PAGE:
Verhoeven: Trendsetting director
A significant development alongside the establishment of the Production Fund was the founding of the first professional educational institute for film makers, the Netherlands Film Academy in 1958. Early graduates included leading directors such as Nouchka van Brakel, Adriaan Ditvoorst, Pim de la Parra, Paul Verhoeven, Wim Verstappen and Frans Weisz. Paul Verhoeven, in particular, dominated the film world in the 1970s, with productions containing a large amount of nudity and violence that shook ordinary Dutch society. Verhoeven’s candid filming of Jan Wolkers’ erotic novel Turkish Delight in 1974 attracted one in four Dutch people to the cinema, making it the biggest Dutch box office success of all time. Verhoeven’s international breakthrough came with Soldier of Orange, an American-style war adventure which was awarded a Golden Globe. Verhoeven departed for Hollywood where he created such box office hits as Robocop (1986), Total recall (1990) and the extremely successful erotic thriller Basic instinct (1992). Many Dutch film professionals left for Hollywood in Verhoeven’s wake. His regular actors Jeroen Krabbé and Rutger Hauer built up international reputations, while cameramen Jan de Bont and Theo van de Sande created a furore as sought-after directors of photography. De Bont went on to score American hits as director of the action films Speed (1994) and Twister (1996).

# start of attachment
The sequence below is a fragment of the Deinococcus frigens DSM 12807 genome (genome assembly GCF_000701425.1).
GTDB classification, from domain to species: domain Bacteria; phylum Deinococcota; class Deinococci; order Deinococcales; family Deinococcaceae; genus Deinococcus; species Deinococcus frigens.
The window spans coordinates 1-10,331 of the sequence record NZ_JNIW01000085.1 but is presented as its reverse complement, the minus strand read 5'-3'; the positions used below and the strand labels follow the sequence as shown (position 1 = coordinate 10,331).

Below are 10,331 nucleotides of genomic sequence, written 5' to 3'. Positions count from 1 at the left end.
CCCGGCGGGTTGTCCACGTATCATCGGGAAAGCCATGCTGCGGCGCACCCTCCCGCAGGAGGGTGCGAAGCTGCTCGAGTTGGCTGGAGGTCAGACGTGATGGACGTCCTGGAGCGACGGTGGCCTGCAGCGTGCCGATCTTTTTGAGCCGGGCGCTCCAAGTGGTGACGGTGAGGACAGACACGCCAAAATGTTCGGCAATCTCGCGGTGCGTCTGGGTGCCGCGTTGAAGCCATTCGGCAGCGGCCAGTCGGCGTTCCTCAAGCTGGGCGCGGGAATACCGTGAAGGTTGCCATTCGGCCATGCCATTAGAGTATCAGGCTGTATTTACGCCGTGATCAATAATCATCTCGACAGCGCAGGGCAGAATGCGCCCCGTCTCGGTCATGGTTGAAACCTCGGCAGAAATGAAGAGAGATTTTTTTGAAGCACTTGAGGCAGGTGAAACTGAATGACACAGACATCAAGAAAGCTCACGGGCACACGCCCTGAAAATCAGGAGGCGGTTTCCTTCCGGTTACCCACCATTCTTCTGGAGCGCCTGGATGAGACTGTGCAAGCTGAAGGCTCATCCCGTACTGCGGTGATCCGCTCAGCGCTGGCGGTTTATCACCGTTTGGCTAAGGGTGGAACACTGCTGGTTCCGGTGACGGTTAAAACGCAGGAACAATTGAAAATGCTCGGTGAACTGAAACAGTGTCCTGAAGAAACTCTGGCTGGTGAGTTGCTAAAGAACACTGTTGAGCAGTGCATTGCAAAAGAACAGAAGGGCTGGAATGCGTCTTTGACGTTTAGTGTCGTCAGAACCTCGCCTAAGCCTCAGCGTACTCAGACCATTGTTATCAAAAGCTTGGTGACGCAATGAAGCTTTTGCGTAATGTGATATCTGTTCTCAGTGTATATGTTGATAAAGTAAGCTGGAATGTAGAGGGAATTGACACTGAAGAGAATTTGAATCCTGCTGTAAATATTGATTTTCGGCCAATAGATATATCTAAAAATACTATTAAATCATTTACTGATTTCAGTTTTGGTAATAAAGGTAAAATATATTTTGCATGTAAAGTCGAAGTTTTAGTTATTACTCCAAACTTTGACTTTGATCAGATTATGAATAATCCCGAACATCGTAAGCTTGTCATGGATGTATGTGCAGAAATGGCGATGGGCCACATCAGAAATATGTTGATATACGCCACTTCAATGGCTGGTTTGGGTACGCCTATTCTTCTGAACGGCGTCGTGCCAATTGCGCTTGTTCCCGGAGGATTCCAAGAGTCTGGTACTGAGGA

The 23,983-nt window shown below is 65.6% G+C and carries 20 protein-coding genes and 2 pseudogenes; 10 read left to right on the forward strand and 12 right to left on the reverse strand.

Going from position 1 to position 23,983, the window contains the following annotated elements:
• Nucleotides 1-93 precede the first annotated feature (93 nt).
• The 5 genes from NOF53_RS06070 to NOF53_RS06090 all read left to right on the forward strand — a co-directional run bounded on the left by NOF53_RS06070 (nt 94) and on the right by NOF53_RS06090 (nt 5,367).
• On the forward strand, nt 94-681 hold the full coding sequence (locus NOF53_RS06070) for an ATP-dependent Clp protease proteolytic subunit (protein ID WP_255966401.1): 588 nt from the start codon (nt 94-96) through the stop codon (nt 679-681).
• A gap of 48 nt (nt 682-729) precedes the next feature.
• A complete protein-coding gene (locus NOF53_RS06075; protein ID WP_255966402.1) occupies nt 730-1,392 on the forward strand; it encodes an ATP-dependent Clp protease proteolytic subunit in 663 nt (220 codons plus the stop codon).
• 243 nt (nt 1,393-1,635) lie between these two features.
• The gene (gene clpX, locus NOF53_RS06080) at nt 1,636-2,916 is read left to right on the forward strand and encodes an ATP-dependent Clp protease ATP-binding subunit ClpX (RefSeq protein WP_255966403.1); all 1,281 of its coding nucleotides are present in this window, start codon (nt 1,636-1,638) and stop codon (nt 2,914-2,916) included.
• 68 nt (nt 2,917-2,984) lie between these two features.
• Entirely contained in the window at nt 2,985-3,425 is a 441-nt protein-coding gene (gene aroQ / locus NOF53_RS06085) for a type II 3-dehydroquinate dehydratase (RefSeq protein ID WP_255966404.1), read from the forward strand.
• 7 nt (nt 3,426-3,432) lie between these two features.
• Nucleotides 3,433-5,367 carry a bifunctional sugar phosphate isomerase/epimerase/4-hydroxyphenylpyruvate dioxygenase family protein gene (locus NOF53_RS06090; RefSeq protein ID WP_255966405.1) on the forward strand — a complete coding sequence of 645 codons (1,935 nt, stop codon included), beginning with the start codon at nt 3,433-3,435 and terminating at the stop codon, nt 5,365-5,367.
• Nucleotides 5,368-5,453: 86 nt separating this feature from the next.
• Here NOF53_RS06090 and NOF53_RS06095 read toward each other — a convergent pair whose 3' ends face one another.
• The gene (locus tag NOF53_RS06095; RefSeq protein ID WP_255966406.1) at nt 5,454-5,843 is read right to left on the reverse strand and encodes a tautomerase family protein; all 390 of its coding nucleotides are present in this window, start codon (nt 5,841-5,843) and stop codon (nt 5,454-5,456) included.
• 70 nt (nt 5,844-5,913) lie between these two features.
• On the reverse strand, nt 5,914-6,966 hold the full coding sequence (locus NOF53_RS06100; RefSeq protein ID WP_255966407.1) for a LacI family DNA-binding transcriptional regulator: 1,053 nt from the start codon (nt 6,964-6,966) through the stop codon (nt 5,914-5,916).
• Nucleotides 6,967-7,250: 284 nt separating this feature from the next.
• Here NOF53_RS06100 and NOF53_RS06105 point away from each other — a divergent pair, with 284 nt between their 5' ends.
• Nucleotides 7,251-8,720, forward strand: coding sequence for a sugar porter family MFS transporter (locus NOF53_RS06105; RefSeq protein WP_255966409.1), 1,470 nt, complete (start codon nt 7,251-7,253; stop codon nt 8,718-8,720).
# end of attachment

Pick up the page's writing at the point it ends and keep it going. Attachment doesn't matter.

Dutch popular cinema, which under Verhoeven’s influence had developed into a form of entertainment in which sex, violence and cynicism featured highly, experienced a few final convulsions after his departure. A combination of the emergence of video rental stores and bad management meant that cinemas fell on hard times and were only able to attract crowds by showing crude satires such as Schatjes (1984) by Ruud van Hemert, and the extremely banal – but unprecedentedly popular – film trilogy about the dysfunctional Flodder family (1986 - 1995) by Dick Maas. The vacuum left by Verhoeven as professional agitator was filled by Theo van Gogh, who achieved his greatest success in the year that the Dutch film industry reached its absolute nadir: with a mere 30,000 visitors, the saucy telephone sex drama 06 was the best-selling Dutch film of 1994. In 2004 this provocative film maker, having directed the filming of Ayaan Hirsi Ali's anti-Islam-pamphlet Submission, was murdered by a Muslim extremist. This tragic event was a cause of great uproar in the Netherlands and beyond.